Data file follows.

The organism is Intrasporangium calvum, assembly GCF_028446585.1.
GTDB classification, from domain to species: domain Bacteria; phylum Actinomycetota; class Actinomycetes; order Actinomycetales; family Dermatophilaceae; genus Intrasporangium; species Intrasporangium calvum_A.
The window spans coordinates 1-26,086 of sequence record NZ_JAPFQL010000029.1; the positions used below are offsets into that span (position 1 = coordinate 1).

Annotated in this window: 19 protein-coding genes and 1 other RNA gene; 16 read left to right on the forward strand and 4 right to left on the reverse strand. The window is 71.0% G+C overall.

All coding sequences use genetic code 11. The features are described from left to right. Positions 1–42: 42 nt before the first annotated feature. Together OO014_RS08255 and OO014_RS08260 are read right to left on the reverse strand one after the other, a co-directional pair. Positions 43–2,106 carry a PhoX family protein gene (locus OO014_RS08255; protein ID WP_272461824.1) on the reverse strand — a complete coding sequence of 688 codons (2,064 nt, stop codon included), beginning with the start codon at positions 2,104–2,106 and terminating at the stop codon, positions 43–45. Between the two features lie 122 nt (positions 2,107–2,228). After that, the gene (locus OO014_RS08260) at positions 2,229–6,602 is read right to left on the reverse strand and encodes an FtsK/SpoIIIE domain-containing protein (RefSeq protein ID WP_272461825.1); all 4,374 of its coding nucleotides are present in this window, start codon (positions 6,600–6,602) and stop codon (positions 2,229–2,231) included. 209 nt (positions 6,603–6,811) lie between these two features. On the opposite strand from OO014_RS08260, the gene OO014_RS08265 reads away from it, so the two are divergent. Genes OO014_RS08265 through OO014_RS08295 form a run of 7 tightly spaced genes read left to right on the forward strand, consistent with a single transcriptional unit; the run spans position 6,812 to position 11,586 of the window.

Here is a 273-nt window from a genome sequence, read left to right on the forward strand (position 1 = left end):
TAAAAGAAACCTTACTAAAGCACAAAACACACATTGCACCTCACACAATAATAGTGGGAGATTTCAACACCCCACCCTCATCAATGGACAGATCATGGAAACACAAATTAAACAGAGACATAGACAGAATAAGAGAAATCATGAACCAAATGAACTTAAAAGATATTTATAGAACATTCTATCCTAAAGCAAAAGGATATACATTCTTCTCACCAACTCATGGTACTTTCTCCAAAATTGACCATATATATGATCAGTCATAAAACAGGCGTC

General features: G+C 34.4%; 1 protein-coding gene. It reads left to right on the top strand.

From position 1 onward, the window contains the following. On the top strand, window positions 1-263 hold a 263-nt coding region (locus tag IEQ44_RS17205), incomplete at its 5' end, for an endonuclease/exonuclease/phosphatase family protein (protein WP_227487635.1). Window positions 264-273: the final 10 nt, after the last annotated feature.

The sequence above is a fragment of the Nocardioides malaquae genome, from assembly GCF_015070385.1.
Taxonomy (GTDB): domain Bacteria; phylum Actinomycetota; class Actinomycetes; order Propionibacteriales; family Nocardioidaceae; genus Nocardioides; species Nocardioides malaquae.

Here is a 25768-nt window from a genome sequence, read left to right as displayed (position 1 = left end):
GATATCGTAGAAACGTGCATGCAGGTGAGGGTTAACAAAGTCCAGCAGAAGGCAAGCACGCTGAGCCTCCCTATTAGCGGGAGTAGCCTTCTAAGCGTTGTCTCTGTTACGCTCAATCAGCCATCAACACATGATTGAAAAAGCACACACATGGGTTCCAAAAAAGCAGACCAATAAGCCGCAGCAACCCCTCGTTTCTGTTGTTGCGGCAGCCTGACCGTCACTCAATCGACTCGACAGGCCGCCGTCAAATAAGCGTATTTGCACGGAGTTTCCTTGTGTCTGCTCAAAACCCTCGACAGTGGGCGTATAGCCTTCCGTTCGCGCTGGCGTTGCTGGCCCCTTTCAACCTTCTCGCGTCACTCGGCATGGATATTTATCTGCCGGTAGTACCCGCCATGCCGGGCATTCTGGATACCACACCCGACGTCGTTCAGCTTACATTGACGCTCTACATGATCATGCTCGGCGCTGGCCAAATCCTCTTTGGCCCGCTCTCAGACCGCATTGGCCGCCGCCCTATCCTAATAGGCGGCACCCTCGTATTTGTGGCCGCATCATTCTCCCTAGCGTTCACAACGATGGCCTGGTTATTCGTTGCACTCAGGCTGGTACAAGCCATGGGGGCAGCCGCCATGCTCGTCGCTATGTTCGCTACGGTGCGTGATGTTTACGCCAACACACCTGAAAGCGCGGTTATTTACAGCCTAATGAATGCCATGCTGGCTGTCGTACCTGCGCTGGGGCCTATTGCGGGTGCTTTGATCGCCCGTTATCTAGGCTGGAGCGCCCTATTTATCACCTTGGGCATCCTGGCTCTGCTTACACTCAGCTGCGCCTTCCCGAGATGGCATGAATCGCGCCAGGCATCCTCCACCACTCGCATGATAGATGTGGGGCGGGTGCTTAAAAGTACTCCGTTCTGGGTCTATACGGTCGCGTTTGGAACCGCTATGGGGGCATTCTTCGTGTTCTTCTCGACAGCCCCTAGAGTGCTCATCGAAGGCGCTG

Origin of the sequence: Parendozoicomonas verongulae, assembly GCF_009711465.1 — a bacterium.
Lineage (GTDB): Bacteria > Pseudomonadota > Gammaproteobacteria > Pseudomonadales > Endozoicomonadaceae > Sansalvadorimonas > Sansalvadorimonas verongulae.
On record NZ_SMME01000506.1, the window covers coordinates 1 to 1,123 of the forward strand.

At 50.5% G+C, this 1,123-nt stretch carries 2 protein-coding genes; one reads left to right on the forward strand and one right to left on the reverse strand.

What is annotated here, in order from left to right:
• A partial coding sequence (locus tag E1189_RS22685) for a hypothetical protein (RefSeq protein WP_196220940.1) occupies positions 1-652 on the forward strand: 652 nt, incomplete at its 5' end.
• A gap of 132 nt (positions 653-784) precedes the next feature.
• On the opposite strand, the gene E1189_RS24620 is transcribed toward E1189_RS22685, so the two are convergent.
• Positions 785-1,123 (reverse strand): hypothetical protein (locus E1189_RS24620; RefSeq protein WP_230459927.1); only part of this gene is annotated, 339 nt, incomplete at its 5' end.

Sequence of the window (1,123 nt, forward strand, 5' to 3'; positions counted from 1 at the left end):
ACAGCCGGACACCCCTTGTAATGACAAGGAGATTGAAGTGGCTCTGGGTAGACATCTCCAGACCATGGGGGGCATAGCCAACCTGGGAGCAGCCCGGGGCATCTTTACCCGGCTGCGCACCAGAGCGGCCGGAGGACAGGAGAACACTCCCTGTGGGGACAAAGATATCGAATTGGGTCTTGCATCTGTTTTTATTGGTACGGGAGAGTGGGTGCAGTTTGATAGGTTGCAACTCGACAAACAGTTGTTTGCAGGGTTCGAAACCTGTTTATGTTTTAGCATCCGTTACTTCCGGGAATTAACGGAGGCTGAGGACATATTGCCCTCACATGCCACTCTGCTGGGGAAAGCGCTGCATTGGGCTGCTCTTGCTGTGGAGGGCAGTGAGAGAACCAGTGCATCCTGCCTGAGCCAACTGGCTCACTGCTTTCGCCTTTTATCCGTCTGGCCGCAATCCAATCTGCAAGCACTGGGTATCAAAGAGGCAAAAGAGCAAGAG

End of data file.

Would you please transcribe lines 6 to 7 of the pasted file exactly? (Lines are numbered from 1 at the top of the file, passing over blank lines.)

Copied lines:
Here is a 273-nt window from a genome sequence, read left to right on the forward strand (position 1 = left end):
TAAAAGAAACCTTACTAAAGCACAAAACACACATTGCACCTCACACAATAATAGTGGGAGATTTCAACACCCCACCCTCATCAATGGACAGATCATGGAAACACAAATTAAACAGAGACATAGACAGAATAAGAGAAATCATGAACCAAATGAACTTAAAAGATATTTATAGAACATTCTATCCTAAAGCAAAAGGATATACATTCTTCTCACCAACTCATGGTACTTTCTCCAAAATTGACCATATATATGATCAGTCATAAAACAGGCGTC